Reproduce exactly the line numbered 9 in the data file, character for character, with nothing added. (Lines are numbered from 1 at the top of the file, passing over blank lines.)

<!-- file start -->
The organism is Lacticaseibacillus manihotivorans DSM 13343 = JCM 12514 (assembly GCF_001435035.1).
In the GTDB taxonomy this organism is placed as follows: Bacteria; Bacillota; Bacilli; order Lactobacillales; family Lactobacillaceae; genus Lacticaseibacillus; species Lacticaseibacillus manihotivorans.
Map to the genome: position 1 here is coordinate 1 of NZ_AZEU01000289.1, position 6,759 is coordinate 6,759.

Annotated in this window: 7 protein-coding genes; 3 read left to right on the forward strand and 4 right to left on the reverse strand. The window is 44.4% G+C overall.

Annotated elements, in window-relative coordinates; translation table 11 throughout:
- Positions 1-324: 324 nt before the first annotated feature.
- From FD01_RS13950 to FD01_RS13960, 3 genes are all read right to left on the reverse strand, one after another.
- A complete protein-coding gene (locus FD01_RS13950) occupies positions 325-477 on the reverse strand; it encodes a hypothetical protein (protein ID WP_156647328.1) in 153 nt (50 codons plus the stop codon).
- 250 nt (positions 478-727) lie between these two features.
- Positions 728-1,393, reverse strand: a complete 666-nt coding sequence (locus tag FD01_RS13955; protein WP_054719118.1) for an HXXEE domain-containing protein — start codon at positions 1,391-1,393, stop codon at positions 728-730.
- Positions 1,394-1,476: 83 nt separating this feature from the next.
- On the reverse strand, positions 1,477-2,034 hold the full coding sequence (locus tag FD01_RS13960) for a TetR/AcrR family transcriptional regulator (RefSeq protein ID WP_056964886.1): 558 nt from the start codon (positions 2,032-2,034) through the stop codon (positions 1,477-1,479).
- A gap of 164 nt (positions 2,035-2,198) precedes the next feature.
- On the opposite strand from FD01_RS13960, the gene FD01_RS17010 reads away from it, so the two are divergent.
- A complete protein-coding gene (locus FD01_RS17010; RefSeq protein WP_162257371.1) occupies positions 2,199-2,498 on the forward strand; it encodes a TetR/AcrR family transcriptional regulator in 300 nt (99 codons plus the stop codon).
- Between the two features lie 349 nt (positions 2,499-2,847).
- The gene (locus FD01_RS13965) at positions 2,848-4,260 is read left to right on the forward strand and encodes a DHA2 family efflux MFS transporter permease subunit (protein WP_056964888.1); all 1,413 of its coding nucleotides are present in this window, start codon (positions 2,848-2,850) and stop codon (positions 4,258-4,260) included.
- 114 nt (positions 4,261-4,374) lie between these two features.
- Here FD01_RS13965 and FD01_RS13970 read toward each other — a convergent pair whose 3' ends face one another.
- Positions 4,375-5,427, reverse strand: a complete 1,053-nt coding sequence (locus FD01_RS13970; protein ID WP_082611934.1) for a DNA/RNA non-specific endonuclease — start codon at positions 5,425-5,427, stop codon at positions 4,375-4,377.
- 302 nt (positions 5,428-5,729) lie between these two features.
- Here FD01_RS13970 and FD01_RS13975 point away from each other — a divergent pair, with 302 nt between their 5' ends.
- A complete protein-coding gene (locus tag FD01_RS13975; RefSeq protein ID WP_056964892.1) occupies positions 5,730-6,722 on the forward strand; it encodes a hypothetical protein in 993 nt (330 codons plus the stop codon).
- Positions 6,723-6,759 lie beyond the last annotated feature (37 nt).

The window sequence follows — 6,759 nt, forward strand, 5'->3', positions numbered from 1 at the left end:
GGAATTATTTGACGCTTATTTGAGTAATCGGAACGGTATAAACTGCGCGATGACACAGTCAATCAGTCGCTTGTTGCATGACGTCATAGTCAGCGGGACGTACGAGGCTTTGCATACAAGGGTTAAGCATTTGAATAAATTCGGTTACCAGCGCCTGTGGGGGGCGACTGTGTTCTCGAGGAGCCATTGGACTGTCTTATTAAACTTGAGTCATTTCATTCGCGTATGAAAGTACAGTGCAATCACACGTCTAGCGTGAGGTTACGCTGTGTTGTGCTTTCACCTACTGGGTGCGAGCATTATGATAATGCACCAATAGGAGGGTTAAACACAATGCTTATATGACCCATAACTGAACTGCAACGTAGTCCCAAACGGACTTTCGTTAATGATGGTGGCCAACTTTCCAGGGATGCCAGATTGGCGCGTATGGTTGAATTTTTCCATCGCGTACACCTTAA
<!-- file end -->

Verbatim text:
- 250 nt (positions 478-727) lie between these two features.